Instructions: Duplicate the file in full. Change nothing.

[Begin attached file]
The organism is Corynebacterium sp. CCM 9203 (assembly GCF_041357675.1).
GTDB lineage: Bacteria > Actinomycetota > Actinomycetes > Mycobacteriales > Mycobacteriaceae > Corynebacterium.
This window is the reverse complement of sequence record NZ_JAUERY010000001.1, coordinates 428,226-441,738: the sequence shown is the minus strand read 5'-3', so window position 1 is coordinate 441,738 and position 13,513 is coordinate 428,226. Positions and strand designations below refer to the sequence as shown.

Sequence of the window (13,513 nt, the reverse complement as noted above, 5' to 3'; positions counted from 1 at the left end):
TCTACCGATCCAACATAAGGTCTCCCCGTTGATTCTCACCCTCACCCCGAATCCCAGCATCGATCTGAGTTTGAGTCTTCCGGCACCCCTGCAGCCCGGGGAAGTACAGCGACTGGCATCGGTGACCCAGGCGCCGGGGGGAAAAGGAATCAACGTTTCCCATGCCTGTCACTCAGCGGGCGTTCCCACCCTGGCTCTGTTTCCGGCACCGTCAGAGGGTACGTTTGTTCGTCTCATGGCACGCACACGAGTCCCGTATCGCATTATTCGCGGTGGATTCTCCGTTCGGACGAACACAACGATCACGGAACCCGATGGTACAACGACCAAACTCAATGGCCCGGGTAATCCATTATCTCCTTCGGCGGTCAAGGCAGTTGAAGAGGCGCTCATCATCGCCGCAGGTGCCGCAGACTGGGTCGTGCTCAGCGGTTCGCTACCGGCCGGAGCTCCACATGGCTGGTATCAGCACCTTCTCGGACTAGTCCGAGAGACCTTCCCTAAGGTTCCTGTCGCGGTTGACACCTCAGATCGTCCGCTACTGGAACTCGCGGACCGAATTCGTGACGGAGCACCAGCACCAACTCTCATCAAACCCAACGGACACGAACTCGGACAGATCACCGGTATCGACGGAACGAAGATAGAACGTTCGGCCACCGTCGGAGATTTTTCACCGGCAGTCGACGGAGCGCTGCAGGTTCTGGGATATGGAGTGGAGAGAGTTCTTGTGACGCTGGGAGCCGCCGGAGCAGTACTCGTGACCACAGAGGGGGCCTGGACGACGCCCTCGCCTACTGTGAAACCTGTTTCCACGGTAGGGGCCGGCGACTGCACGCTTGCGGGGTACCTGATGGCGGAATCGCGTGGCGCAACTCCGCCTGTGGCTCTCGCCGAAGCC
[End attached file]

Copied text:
The organism is Corynebacterium sp. CCM 9203 (assembly GCF_041357675.1).
GTDB lineage: Bacteria > Actinomycetota > Actinomycetes > Mycobacteriales > Mycobacteriaceae > Corynebacterium.
This window is the reverse complement of sequence record NZ_JAUERY010000001.1, coordinates 428,226-441,738: the sequence shown is the minus strand read 5'-3', so window position 1 is coordinate 441,738 and position 13,513 is coordinate 428,226. Positions and strand designations below refer to the sequence as shown.

Sequence of the window (13,513 nt, the reverse complement as noted above, 5' to 3'; positions counted from 1 at the left end):
TCTACCGATCCAACATAAGGTCTCCCCGTTGATTCTCACCCTCACCCCGAATCCCAGCATCGATCTGAGTTTGAGTCTTCCGGCACCCCTGCAGCCCGGGGAAGTACAGCGACTGGCATCGGTGACCCAGGCGCCGGGGGGAAAAGGAATCAACGTTTCCCATGCCTGTCACTCAGCGGGCGTTCCCACCCTGGCTCTGTTTCCGGCACCGTCAGAGGGTACGTTTGTTCGTCTCATGGCACGCACACGAGTCCCGTATCGCATTATTCGCGGTGGATTCTCCGTTCGGACGAACACAACGATCACGGAACCCGATGGTACAACGACCAAACTCAATGGCCCGGGTAATCCATTATCTCCTTCGGCGGTCAAGGCAGTTGAAGAGGCGCTCATCATCGCCGCAGGTGCCGCAGACTGGGTCGTGCTCAGCGGTTCGCTACCGGCCGGAGCTCCACATGGCTGGTATCAGCACCTTCTCGGACTAGTCCGAGAGACCTTCCCTAAGGTTCCTGTCGCGGTTGACACCTCAGATCGTCCGCTACTGGAACTCGCGGACCGAATTCGTGACGGAGCACCAGCACCAACTCTCATCAAACCCAACGGACACGAACTCGGACAGATCACCGGTATCGACGGAACGAAGATAGAACGTTCGGCCACCGTCGGAGATTTTTCACCGGCAGTCGACGGAGCGCTGCAGGTTCTGGGATATGGAGTGGAGAGAGTTCTTGTGACGCTGGGAGCCGCCGGAGCAGTACTCGTGACCACAGAGGGGGCCTGGACGACGCCCTCGCCTACTGTGAAACCTGTTTCCACGGTAGGGGCCGGCGACTGCACGCTTGCGGGGTACCTGATGGCGGAATCGCGTGGCGCAACTCCGCCTGTGGCTCTCGCCGAAGCC